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JULY 31. Ord Time B. Wk 17. Sat. Mt 14. 1-12

Updated: Sep 10

Herod the tetrarch heard about the reputation of Jesus, and said to his court, ‘This is John the Baptist himself; he has risen from the dead, and that is why miraculous powers are at work in him.’

Now it was Herod who had arrested John, chained him up and put him in prison because of Herodias, his brother Philip’s wife. For John had told him, ‘It is against the Law for you to have her.’ He had wanted to kill him but was afraid of the people, who regarded John as a prophet. Then, during the celebrations for Herod’s birthday, the daughter of Herodias danced before the company, and so delighted Herod that he promised on oath to give her anything she asked. Prompted by her mother she said, ‘Give me John the Baptist’s head, here, on a dish.’ The king was distressed but, thinking of the oaths he had sworn and of his guests, he ordered it to be given her, and sent and had John beheaded in the prison. The head was brought in on a dish and given to the girl, who took it to her mother. John’s disciples came and took the body and buried it; then they went off to tell Jesus.

Of all the men born, there has never been greater than John the Baptist” is how John was described by the Son of God! There must be a message in this great person being beheaded; - in the same way there is a message in the Son of God being crucified.

That message is that mankind must endure suffering in reparation for sin; - and not just our own sins; - but the sins of others; - and we must do so for love of God!

And both of these men did this; - and they did it with a generous and loving heart; - motivated by Love!

What a wonderful, and simple message they both left us in generously accepting their sufferings; - because they saw it as the Will of God!

It is a message we understand well; - but we rarely view it in such a simple and humble way; - the need to generously embrace our trials and sufferings; - motivated by love of God!

Sadly, we spend an inordinate amount of time trying to escape our sufferings and trials; - and we do so as Christians; - people well aware of the love shown by Christ in embracing his Cross?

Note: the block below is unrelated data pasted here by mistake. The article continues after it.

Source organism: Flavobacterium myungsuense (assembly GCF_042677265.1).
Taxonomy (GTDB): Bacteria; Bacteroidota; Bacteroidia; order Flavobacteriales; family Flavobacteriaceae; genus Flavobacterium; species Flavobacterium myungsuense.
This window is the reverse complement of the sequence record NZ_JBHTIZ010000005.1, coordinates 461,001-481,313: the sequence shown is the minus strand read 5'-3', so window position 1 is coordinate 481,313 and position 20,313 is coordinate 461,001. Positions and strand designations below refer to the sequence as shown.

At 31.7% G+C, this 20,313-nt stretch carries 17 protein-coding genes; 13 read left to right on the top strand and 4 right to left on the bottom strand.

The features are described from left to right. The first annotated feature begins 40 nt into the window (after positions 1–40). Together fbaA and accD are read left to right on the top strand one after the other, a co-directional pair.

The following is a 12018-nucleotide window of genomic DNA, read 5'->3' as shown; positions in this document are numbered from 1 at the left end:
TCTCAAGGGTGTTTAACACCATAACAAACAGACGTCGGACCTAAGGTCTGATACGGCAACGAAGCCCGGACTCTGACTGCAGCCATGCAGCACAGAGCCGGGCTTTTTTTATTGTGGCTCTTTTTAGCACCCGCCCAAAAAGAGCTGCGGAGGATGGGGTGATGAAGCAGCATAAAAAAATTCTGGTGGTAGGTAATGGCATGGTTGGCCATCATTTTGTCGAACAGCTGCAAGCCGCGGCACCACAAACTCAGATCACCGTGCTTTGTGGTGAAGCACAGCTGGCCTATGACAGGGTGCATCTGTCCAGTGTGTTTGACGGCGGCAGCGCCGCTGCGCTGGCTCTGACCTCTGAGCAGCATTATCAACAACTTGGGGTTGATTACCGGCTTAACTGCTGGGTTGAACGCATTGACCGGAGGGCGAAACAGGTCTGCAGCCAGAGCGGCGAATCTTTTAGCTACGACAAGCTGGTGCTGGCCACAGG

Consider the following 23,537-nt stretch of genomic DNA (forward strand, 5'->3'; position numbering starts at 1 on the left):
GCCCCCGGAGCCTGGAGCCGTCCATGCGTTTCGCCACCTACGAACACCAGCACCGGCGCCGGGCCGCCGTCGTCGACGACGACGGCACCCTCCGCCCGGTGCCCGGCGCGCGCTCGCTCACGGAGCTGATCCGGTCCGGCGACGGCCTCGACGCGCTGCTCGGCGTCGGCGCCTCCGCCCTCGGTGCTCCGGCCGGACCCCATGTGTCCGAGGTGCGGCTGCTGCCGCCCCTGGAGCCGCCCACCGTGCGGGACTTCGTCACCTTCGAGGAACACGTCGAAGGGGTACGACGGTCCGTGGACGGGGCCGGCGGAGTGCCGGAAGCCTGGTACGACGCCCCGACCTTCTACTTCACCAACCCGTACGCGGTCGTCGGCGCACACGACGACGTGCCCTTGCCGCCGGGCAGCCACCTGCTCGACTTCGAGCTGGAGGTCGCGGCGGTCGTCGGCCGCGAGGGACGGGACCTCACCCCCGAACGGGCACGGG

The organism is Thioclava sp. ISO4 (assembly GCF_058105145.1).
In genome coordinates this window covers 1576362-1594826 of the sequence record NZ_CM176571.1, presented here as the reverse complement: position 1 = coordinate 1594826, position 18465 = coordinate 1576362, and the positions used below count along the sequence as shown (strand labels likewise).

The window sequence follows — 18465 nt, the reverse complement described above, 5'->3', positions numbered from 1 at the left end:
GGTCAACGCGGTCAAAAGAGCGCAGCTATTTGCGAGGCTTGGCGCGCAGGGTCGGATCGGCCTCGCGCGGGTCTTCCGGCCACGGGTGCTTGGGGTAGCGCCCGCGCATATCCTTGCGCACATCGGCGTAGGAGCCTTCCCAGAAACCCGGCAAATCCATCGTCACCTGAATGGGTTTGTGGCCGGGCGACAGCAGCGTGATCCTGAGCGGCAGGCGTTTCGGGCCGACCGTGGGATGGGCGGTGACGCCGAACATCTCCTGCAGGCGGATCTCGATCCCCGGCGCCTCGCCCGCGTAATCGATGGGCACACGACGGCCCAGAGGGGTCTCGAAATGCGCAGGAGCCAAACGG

And we are even more aware of his invitation for us to follow him; - and to embrace our own Cross; - in reparation for our own sins, and the sins of others!

What we are witnessing in the death of John the Baptist is the same as what we are witnessing in the death of Jesus Christ; - the acceptance of sufferings, in all its forms, for Love of God!

And is this not at the heart of Christ’s message; - except he took it one step further; - in that he asks us to accept suffering; - not only out of Love of God; - but also Love of Neighbour!

Love the Lord your God with all your heart and with all your soul and with all your mind.’This is the first and greatest commandment. And the second is like it: ‘Love your neighbour as yourself.’ All the Law and the Prophets hang on these two commandments.”

If any man has a mind to come my way let him deny himself, take up his Cross and follow me!’

Gospel Acclamation Mt5:10

Alleluia, alleluia!

Happy are they who suffer persecution for justice’ sake:

the kingdom of heaven is theirs.


First reading Leviticus 25:1,8-17 The law of the jubilee year

The Lord spoke to Moses on Mount Sinai. He said:

‘You are to count seven weeks of years – seven times seven years, that is to say a period of seven weeks of years, forty-nine years. And on the tenth day of the seventh month you shall sound the trumpet; on the Day of Atonement you shall sound the trumpet throughout the land. You will declare this fiftieth year sacred and proclaim the liberation of all the inhabitants of the land. This is to be a jubilee for you; each of you will return to his ancestral home, each to his own clan. This fiftieth year is to be a jubilee year for you: you will not sow, you will not harvest the ungathered corn, you will not gather from the untrimmed vine. The jubilee is to be a holy thing to you, you will eat what comes from the fields.

‘In this year of jubilee each of you is to return to his ancestral home. If you buy or sell with your neighbour, let no one wrong his brother. If you buy from your neighbour, this must take into account the number of years since the jubilee: according to the number of productive years he will fix the price. The greater the number of years, the higher shall be the price demanded; the less the number of years, the greater the reduction; for what he is selling you is a certain number of harvests. Let none of you wrong his neighbour, but fear your God; I am the Lord your God.’

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